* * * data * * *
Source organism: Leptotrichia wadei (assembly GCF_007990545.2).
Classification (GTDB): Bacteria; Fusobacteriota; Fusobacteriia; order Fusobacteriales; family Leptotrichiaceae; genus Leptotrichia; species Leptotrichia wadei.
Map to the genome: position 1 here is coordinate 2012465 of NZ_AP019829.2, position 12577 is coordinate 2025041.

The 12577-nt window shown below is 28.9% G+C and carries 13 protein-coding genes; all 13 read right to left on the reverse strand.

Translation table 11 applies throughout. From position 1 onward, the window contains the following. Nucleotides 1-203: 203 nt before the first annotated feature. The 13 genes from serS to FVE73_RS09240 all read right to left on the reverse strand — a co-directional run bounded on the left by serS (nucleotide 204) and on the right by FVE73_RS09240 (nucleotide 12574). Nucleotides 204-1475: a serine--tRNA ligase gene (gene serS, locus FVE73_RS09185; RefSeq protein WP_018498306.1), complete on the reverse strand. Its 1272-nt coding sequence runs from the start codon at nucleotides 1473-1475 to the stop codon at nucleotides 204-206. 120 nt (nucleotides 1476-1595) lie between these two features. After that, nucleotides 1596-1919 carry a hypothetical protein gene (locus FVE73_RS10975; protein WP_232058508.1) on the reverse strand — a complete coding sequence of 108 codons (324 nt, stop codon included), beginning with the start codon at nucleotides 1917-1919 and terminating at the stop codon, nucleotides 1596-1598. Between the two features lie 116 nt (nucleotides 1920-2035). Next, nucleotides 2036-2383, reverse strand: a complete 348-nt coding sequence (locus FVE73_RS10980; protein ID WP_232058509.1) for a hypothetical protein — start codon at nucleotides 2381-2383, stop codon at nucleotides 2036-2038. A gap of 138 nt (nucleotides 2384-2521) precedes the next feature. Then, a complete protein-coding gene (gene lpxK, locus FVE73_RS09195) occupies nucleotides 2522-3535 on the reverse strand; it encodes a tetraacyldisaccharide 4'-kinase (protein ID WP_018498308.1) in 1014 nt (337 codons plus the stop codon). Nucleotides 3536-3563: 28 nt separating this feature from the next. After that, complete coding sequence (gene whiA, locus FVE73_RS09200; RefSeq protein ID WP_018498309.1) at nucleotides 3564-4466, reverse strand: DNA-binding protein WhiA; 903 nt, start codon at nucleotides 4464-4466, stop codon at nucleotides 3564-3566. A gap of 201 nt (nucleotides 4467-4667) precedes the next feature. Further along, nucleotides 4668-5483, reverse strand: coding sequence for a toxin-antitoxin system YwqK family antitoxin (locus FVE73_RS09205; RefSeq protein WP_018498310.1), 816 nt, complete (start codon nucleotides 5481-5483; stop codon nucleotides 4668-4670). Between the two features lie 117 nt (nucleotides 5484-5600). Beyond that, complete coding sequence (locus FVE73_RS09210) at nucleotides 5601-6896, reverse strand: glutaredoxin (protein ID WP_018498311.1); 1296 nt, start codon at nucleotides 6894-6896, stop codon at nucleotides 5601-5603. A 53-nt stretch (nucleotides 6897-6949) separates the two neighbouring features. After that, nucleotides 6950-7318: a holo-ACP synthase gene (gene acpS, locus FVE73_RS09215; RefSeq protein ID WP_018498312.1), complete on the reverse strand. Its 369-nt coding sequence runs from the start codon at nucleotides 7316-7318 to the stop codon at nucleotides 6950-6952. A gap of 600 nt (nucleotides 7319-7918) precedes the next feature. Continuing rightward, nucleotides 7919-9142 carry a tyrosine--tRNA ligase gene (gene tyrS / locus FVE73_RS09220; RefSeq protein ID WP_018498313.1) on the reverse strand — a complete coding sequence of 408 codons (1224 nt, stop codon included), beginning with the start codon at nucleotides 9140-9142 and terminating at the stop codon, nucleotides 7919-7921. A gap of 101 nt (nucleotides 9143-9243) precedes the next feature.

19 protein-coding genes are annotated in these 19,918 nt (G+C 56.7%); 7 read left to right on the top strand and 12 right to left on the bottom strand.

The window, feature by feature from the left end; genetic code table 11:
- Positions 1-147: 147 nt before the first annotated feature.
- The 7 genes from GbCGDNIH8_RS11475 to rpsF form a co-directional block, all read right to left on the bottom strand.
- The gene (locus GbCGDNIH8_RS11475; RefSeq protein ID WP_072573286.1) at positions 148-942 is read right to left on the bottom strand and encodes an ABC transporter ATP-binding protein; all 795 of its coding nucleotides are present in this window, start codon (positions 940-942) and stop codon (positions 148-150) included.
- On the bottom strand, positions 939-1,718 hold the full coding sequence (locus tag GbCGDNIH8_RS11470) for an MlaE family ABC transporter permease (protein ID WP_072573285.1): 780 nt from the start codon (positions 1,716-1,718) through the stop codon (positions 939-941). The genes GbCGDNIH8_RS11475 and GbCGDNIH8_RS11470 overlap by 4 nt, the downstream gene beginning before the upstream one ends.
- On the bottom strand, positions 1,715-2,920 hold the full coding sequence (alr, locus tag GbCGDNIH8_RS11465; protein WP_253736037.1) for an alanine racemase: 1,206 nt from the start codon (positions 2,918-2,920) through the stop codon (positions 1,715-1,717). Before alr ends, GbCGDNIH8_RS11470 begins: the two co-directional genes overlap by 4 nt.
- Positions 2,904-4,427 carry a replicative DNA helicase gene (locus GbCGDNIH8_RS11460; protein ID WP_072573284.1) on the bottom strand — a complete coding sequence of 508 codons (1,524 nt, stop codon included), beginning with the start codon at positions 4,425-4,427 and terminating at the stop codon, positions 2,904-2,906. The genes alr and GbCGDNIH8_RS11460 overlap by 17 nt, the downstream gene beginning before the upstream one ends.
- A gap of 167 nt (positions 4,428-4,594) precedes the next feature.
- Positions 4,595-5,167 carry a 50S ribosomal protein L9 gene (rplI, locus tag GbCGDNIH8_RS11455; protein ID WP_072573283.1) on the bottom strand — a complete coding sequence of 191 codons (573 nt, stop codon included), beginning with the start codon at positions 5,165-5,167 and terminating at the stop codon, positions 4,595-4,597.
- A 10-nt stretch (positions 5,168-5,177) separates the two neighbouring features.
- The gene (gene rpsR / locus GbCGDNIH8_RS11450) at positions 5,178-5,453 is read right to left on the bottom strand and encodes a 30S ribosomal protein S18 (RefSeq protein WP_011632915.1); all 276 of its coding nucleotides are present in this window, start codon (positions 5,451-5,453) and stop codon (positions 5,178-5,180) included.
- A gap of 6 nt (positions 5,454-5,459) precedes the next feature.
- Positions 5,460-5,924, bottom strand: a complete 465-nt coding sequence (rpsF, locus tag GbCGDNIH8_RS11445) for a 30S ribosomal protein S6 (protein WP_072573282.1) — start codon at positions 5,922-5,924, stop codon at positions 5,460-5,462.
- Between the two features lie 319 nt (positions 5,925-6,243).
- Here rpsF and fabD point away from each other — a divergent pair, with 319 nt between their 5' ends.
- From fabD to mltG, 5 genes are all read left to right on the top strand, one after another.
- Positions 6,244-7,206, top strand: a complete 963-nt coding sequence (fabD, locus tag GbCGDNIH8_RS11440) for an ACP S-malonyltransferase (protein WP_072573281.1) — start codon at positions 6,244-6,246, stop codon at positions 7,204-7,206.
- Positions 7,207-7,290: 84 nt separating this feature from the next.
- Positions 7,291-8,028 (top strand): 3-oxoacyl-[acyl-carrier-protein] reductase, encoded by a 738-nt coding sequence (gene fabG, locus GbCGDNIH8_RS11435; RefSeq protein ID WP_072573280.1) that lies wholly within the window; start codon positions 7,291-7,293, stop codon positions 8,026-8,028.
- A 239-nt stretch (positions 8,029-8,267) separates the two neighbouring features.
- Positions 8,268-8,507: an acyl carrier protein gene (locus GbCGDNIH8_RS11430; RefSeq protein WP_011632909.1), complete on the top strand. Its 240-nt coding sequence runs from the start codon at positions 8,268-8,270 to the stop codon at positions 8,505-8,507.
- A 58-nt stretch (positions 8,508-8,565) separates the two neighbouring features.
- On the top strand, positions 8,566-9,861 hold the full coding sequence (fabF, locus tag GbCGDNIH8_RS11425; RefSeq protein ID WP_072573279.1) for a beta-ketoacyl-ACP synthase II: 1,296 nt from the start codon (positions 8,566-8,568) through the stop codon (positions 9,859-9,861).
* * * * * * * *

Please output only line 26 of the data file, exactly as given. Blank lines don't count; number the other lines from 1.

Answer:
- A 239-nt stretch (positions 8,029-8,267) separates the two neighbouring features.